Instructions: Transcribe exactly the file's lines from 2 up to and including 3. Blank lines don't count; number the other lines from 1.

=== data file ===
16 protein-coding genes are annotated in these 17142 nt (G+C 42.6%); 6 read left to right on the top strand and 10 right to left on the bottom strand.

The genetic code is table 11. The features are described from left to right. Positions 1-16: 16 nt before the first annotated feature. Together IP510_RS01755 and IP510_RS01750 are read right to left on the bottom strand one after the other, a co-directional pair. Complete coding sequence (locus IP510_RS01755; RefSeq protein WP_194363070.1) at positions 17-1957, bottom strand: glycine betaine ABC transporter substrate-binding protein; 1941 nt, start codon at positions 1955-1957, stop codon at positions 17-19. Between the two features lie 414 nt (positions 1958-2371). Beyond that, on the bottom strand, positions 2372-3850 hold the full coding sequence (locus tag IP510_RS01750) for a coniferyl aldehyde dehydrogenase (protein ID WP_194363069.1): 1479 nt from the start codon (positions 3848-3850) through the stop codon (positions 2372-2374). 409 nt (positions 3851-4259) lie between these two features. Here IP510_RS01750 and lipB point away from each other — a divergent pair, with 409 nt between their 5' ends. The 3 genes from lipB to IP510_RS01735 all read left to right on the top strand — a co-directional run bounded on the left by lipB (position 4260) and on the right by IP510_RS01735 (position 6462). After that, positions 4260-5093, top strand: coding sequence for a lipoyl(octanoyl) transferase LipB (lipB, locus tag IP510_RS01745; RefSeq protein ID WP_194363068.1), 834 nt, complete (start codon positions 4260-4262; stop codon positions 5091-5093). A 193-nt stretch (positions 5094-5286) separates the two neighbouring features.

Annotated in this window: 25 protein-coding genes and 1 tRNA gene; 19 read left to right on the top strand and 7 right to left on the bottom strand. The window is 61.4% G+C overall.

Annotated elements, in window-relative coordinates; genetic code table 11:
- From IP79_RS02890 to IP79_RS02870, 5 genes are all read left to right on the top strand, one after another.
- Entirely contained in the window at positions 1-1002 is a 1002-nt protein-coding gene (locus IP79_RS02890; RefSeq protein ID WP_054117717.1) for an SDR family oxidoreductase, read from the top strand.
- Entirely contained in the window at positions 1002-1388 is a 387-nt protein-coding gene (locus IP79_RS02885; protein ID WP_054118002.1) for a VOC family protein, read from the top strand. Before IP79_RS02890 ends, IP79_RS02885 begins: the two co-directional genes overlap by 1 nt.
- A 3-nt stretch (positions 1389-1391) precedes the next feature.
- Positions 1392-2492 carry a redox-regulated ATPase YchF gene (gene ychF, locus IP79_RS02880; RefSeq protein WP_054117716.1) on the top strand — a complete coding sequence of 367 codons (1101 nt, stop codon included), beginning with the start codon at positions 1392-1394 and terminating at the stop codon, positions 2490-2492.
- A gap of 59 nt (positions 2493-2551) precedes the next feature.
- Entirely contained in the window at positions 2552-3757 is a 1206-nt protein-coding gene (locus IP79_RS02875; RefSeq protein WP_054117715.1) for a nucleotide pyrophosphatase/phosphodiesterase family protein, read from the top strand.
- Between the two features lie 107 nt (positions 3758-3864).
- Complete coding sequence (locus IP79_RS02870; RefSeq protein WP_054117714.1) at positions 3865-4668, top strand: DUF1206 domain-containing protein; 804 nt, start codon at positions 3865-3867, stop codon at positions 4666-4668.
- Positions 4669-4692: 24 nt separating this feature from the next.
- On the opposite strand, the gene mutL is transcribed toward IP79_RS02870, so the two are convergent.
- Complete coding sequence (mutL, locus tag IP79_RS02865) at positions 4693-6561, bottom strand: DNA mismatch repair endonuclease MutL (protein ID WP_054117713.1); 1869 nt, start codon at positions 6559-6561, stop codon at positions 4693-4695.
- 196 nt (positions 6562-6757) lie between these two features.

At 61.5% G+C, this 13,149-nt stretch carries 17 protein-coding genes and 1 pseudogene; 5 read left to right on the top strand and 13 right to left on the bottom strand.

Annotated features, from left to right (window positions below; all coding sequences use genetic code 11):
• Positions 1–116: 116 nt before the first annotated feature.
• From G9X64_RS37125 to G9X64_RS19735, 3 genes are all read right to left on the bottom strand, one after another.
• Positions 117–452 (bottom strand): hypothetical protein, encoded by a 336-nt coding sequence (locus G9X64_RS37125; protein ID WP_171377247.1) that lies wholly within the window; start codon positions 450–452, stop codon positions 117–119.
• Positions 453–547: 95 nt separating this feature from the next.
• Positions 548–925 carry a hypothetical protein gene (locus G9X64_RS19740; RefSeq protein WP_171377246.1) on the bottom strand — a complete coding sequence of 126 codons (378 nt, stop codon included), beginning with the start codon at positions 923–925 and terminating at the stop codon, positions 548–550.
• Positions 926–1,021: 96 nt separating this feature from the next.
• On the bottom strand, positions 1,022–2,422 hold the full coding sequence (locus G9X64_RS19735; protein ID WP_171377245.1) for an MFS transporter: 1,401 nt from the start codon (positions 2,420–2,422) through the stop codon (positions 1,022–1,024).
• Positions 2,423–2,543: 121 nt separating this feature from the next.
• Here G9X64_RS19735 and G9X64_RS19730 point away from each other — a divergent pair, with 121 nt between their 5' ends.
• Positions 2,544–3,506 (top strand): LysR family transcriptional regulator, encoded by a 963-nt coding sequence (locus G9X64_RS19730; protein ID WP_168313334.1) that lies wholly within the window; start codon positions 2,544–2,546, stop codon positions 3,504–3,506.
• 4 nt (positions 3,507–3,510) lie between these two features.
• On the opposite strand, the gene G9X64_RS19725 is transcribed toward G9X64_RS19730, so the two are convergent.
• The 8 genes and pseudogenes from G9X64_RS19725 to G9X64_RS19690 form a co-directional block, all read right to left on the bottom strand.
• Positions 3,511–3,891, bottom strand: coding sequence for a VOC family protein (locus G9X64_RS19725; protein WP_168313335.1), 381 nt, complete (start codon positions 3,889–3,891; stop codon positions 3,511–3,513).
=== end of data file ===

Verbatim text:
The genetic code is table 11. The features are described from left to right. Positions 1-16: 16 nt before the first annotated feature. Together IP510_RS01755 and IP510_RS01750 are read right to left on the bottom strand one after the other, a co-directional pair. Complete coding sequence (locus IP510_RS01755; RefSeq protein WP_194363070.1) at positions 17-1957, bottom strand: glycine betaine ABC transporter substrate-binding protein; 1941 nt, start codon at positions 1955-1957, stop codon at positions 17-19. Between the two features lie 414 nt (positions 1958-2371). Beyond that, on the bottom strand, positions 2372-3850 hold the full coding sequence (locus tag IP510_RS01750) for a coniferyl aldehyde dehydrogenase (protein ID WP_194363069.1): 1479 nt from the start codon (positions 3848-3850) through the stop codon (positions 2372-2374). 409 nt (positions 3851-4259) lie between these two features. Here IP510_RS01750 and lipB point away from each other — a divergent pair, with 409 nt between their 5' ends. The 3 genes from lipB to IP510_RS01735 all read left to right on the top strand — a co-directional run bounded on the left by lipB (position 4260) and on the right by IP510_RS01735 (position 6462). After that, positions 4260-5093, top strand: coding sequence for a lipoyl(octanoyl) transferase LipB (lipB, locus tag IP510_RS01745; RefSeq protein ID WP_194363068.1), 834 nt, complete (start codon positions 4260-4262; stop codon positions 5091-5093). A 193-nt stretch (positions 5094-5286) separates the two neighbouring features.

Annotated in this window: 25 protein-coding genes and 1 tRNA gene; 19 read left to right on the top strand and 7 right to left on the bottom strand. The window is 61.4% G+C overall.